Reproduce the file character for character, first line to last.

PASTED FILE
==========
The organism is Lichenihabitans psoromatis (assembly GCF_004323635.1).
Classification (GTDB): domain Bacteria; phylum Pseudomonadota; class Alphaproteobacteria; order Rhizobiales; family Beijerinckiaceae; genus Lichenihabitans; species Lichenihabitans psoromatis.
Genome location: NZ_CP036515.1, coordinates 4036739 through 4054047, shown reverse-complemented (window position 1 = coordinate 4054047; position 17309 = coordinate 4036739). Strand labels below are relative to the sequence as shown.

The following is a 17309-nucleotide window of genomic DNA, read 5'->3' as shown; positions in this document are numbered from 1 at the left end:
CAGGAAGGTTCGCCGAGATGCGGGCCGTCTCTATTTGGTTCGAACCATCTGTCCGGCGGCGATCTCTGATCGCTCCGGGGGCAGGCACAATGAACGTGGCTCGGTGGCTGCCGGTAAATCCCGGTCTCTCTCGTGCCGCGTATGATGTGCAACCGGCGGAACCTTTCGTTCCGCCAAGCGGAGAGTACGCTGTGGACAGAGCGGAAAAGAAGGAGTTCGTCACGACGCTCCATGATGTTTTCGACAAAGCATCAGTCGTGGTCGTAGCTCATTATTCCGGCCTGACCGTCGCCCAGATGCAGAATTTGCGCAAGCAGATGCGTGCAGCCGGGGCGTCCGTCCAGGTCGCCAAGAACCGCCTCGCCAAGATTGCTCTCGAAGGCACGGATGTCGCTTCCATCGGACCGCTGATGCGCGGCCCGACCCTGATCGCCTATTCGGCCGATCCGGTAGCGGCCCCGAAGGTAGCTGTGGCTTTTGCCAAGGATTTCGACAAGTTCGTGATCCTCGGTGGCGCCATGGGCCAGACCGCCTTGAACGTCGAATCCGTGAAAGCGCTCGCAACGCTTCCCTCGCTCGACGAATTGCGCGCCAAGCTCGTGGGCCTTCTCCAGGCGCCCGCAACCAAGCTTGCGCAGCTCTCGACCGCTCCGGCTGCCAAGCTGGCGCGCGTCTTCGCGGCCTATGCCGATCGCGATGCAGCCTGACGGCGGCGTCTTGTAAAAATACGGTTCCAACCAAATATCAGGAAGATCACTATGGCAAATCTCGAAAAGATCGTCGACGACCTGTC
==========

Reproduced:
The organism is Lichenihabitans psoromatis (assembly GCF_004323635.1).
Classification (GTDB): domain Bacteria; phylum Pseudomonadota; class Alphaproteobacteria; order Rhizobiales; family Beijerinckiaceae; genus Lichenihabitans; species Lichenihabitans psoromatis.
Genome location: NZ_CP036515.1, coordinates 4036739 through 4054047, shown reverse-complemented (window position 1 = coordinate 4054047; position 17309 = coordinate 4036739). Strand labels below are relative to the sequence as shown.

The following is a 17309-nucleotide window of genomic DNA, read 5'->3' as shown; positions in this document are numbered from 1 at the left end:
CAGGAAGGTTCGCCGAGATGCGGGCCGTCTCTATTTGGTTCGAACCATCTGTCCGGCGGCGATCTCTGATCGCTCCGGGGGCAGGCACAATGAACGTGGCTCGGTGGCTGCCGGTAAATCCCGGTCTCTCTCGTGCCGCGTATGATGTGCAACCGGCGGAACCTTTCGTTCCGCCAAGCGGAGAGTACGCTGTGGACAGAGCGGAAAAGAAGGAGTTCGTCACGACGCTCCATGATGTTTTCGACAAAGCATCAGTCGTGGTCGTAGCTCATTATTCCGGCCTGACCGTCGCCCAGATGCAGAATTTGCGCAAGCAGATGCGTGCAGCCGGGGCGTCCGTCCAGGTCGCCAAGAACCGCCTCGCCAAGATTGCTCTCGAAGGCACGGATGTCGCTTCCATCGGACCGCTGATGCGCGGCCCGACCCTGATCGCCTATTCGGCCGATCCGGTAGCGGCCCCGAAGGTAGCTGTGGCTTTTGCCAAGGATTTCGACAAGTTCGTGATCCTCGGTGGCGCCATGGGCCAGACCGCCTTGAACGTCGAATCCGTGAAAGCGCTCGCAACGCTTCCCTCGCTCGACGAATTGCGCGCCAAGCTCGTGGGCCTTCTCCAGGCGCCCGCAACCAAGCTTGCGCAGCTCTCGACCGCTCCGGCTGCCAAGCTGGCGCGCGTCTTCGCGGCCTATGCCGATCGCGATGCAGCCTGACGGCGGCGTCTTGTAAAAATACGGTTCCAACCAAATATCAGGAAGATCACTATGGCAAATCTCGAAAAGATCGTCGACGACCTGTC